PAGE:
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Altitude  Corrections,  Continued - 14221_279
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Quartermaster 3 & 2 - Military manual for the Quartermaster rate
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How to Reduce a Sunline Using Pub 229, Continued - 14221_281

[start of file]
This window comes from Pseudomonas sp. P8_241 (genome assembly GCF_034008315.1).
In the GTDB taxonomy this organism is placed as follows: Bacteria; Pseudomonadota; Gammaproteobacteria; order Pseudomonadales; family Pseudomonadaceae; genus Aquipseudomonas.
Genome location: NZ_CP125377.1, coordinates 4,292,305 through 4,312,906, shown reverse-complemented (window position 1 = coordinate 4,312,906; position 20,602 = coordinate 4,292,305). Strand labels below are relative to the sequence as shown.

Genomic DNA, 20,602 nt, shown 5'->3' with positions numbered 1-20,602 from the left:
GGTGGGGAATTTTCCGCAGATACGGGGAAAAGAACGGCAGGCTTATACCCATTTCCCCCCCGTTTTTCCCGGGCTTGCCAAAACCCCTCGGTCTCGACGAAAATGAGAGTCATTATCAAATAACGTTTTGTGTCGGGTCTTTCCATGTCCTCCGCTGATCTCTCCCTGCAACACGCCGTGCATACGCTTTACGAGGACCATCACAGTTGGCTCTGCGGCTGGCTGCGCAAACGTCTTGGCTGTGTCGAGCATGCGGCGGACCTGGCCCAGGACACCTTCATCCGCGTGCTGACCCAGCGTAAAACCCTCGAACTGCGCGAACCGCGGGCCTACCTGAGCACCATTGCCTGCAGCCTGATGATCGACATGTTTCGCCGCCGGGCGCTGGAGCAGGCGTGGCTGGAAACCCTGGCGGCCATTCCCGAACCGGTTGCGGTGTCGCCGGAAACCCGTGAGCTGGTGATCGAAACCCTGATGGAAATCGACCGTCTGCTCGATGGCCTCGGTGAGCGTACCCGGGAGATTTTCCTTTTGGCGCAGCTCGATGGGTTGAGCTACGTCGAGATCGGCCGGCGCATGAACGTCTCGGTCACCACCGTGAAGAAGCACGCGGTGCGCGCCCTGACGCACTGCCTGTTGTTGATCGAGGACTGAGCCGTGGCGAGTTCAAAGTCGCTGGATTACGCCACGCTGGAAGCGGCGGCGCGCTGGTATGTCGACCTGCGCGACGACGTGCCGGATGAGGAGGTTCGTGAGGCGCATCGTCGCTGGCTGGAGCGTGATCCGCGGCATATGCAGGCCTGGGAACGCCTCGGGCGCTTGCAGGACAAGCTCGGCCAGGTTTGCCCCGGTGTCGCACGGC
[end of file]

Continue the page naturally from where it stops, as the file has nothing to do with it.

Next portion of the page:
How to Reduce a Sunline Using Pub 229 Gather Information As  with  any  celestial  observation,  you  must  gather  data  to  reduce  to  an LOP.  With  a  sextant  and  recorder  you  will  need  the  following: date/GMT  of  sight,  DR  position,  sextant  altitude  (hs),  height  of  eye  of the  observer,  and  IC  correction. Procedure For  our  example  we  will  use  the  following: Date: 31  March  1984 Lat: 36°  32.8'N hs: 25° 46.9’ Hgt  of  Eye:  50  ft GMT: 09 15 38 Long:  018°  10.0'  W IC: - 1.0 After  applying  altitude  corrections  we  have  determined  Ho  =  25°  53.3'. We  can  now  use  the  Pub  229  strip  form  to  complete  the  process  of reducing;  at  this  point  we  have  completed  stage  1.  We  can  move  on  to the  next  stage  of  finding  LHA. Notice  that  to  find  LHA,  we  follow  the  same  steps  as  we  did  for  our azimuth  of  the  Sun  problem  only  slightly  different.  Here’s  the  key difference.  We  want  to  arrive  at  an  even  number  LHA.  To  do  this,  we will  use  an  assumed  longitude. This  step  will  help  us  in  interpolation later  in  this  problem. There  is  a  catch  though;  the  following  rule  must be  adhered  to  when  finding  an  assumed  longitude. Rule:  The  assumed  longitude  used  as  an  assumed  position  must  be within  30'  of  the  original  DR  longitude. Trick  of  the  trade:  When  finding  your  assumed  longitude,  simply  drop the  minutes  of  total  GHA  down,  then  add  the  whole  degree  of  longitude that  is  within  30'  of  the  DR  longitude.  Look  at  our  example  problem where  we  dropped  the  52.2'  down  from  the  total  GHA.  If  we  were  to use  the  18°  from  the  original  DR  long.  of  18°  10.0,  which  would  be  18° 52.2'  it  would  be  more  than  30',  so  we  changed  the  18°  to  17°  and  all’s well. Let’s  begin  working  our  problem  on  the  next  page. 9-24

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